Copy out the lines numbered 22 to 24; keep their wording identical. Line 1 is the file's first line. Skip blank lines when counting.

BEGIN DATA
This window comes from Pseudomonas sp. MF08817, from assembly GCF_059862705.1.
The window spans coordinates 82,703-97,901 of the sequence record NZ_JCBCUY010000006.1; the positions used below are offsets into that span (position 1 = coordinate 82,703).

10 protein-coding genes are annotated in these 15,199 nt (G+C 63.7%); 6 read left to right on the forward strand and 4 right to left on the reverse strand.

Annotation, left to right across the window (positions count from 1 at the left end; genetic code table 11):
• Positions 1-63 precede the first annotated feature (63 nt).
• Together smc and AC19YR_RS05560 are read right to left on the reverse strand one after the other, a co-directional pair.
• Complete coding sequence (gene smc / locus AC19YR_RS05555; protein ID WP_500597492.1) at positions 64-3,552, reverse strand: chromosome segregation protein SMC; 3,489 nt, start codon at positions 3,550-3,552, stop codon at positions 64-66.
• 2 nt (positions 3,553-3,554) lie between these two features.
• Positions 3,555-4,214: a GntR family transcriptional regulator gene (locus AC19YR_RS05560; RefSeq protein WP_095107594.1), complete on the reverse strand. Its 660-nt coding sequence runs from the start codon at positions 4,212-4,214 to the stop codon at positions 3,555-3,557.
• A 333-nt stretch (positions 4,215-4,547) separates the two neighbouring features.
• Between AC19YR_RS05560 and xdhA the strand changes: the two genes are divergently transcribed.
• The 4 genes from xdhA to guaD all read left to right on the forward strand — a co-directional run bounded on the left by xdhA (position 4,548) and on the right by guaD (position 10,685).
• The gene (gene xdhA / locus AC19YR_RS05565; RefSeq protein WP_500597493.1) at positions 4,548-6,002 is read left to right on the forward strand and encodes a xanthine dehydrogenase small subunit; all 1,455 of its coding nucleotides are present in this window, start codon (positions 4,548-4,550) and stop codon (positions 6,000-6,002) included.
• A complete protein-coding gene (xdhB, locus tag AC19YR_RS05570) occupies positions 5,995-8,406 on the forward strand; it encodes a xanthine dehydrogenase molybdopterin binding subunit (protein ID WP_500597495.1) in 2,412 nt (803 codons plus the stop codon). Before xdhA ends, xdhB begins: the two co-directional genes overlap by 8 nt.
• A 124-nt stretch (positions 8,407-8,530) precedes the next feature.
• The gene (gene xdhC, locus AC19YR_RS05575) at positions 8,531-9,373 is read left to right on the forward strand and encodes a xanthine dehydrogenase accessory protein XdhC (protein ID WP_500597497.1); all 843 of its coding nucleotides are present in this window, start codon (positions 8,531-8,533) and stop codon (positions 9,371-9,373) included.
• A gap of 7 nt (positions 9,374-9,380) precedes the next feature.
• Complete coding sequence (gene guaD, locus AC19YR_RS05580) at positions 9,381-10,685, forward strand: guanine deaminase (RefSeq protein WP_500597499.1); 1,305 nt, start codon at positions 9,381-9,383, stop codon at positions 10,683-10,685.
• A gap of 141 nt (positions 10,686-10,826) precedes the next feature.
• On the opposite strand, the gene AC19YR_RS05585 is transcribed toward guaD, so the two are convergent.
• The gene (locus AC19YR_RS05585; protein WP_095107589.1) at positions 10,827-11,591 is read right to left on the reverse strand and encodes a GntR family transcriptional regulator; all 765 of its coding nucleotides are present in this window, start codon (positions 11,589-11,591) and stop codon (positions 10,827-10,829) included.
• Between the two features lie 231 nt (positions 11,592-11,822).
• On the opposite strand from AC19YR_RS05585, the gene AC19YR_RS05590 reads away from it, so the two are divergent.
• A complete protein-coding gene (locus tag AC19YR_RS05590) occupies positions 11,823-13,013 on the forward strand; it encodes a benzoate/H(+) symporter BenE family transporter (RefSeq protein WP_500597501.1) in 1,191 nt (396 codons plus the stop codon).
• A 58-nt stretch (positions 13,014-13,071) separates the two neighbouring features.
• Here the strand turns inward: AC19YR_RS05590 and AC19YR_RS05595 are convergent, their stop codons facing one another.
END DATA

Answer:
• Between the two features lie 231 nt (positions 11,592-11,822).
• On the opposite strand from AC19YR_RS05585, the gene AC19YR_RS05590 reads away from it, so the two are divergent.
• A complete protein-coding gene (locus tag AC19YR_RS05590) occupies positions 11,823-13,013 on the forward strand; it encodes a benzoate/H(+) symporter BenE family transporter (RefSeq protein WP_500597501.1) in 1,191 nt (396 codons plus the stop codon).